|"A Night With the Boys"|
"The Brat" (1955) was his first published short story and it would be followed by hundreds more. He also wrote six novels, as well as many teleplays, radio plays, and movie scripts. The Gray Flannel Shroud, a 1959 novel set in the world of advertising, won the Edgar Allan Poe Award in 1960 for best first mystery novel.
Writing in Twentieth Century Crime and Mystery Writers, Frances McConachie noted Slesar's "mixture of detection, popular psychology, Gothic horror, and romance," and these themes were evident in his stories and teleplays produced as episodes of Alfred Hitchcock Presents and The Alfred Hitchcock Hour. Slesar was involved, either as the writer of a story, a teleplay, or both, in 47 episodes of the Hitchcock series--37 half hours and ten hours--making him the most frequent contributor among the many writers involved in this classic show.
Henry Slesar's work for Alfred Hitchcock Presents began in the fall of 1957, during the show's third season, with "Heart of Gold," an adaptation by another writer of a Slesar short story. This tough little slice of noir was followed by three more episodes in season three: "Night of the Execution," which features a good cast that includes Pat Hingle and Russell Collins; "On the Nose," a light crime story; and "The Right Kind of House," which has a classic twist and continues to examine mother-son relationships, something that was also the subject of "Heart of Gold."
|"Forty Detectives Later"|
Slesar was able to break into the business of writing teleplays with his first offering in season five, "Forty Detectives Later," an outstanding homage to (and parody of) classic private investigator films. "Insomnia" is a gritty crime drama with a haunted performance by Dennis Weaver and another teleplay by Slesar. The season's final two episodes were based on stories by Slesar but he did not write the teleplays: "One Grave Too Many" is shadowy and surprising, while "Party Line" lulls the viewer into thinking it is light fare before transforming into a shocking tale of horror with inventive direction by Hilton Green.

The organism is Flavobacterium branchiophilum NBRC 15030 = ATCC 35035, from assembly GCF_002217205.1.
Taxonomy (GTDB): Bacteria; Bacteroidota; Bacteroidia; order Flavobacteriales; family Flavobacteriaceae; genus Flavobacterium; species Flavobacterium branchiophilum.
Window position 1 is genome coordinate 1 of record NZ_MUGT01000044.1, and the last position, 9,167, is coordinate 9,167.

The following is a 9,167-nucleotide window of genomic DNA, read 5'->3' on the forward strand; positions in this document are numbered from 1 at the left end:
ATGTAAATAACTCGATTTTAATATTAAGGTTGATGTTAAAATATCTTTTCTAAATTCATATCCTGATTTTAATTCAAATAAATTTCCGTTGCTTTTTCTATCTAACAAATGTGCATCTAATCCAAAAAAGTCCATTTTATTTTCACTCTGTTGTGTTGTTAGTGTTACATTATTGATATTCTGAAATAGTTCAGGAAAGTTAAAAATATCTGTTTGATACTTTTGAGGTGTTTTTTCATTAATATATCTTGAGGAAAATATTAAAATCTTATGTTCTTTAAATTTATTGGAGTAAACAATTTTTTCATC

Henry Slesar was most productive in season seven, the last season in the half hour format, writing the teleplays for thirteen episodes, eleven of which were based on his stories and one of which was an original. These shows ran the gamut but were, on the whole, of high quality. Alan Crosland, Jr., directed three good shows: "Cop for a Day, a hardboiled effort starring Walter Matthau; "Keep Me Company," in which Anne Francis plays a lonely housewife; and "The Right Kind of Medicine," with Robert Redford as a cop-killer on the run.
Thirty-seven episodes of Alfred Hitchcock Presents were either based on a story by Henry Slesar or featured his teleplay; he quickly grew to become a mainstay of the series. He later commented that he "much preferred writing for the half-hour show," and this may be due to the fact that his work for The Alfred Hitchcock Hour was not as successful as his work for Alfred Hitchcock Presents. Slesar was involved in one way or another in ten episodes of the hour-long series.
Fortunately, the six episodes Slesar had a hand in during the second season of The Alfred Hitchcock Hour include some gems. The first three hours were adapted by Slesar from his own stories: "Blood Bargain" is a hardboiled tale of a hit man who falls for the wrong woman; "Starring the Defense" is his most successful courtroom drama yet; and "Behind the Locked Door" features a great performance by Gloria Swanson and one of the most shattering endings of the series. The last three hours that Slesar worked on were "Who Needs an Enemy?", adapted by Arthur Ross from a short story by Slesar; "The Second Verdict," adapted by Slesar and Alfred Hayes from a short story by Slesar; and "Isabel," adapted by Slesar and William Fay from a novel by S.B. Hough. "Enemy" is the most successful comedy of any episode involving Slesar, "Isabel" is the best transition from novel to small screen of Slesar's hours, and "Verdict" is his best courtroom drama, in large part due to strong performances by Martin Landau and Frank Gorshin.
An episode guide to Henry Slesar's work on Alfred Hitchcock Presents may be found here.
Henry Slesar on The Alfred Hitchcock Hour Episode Guide
An introduction to The Hitchcock Project may be found here. The episodes that have been review so far are listed below. Click on any episode name to jump to the post.
|"Keep Me Company"|
1.20-And So Died Riabouchinska
1.23-Back for Christmas
2.31-The Night the World Ended
2.39-The Dangerous People
3.1-The Glass Eye
The Right Kind of House
|"The Right Kind of Medicine"|
4.14-The Morning After
4.32-Human Interest Story
4.34-A True Account
5.26-Mother, May I Go Out To Swim?
5.27-The Cuckoo Clock
5.28-Forty Detectives Later
6.18-The Greatest Monster of Them All
6.31-The Gloating Place
7.4-Cop for a Day
7.5-Keep Me Company
|"Behind the Locked Door"|
7.11-The Right Kind of Medicine
7.16-The Case of M.J.H.
7.17-The Faith of Aaron Menefee
7.25-The Last Remains
S.1-The Sorcerer’s Apprentice (shown only in syndication)
8.4-I Saw the Whole Thing
9.1-A Home Away From Home
9.7-Starring the Defense
9.13-The Magic Shop
9.22-Behind the Locked Door
9.27-The Sign of Satan
9.28-Who Needs An Enemy?
9.30-The Second Verdict
10.4-The Life Work of Juan Diaz
10.27-The Second Wife
IMDb. IMDb.com, n.d. Web. 2 Feb. 2015.
*In two weeks: a series on Roald Dahl begins with "Lamb to the Slaughter"!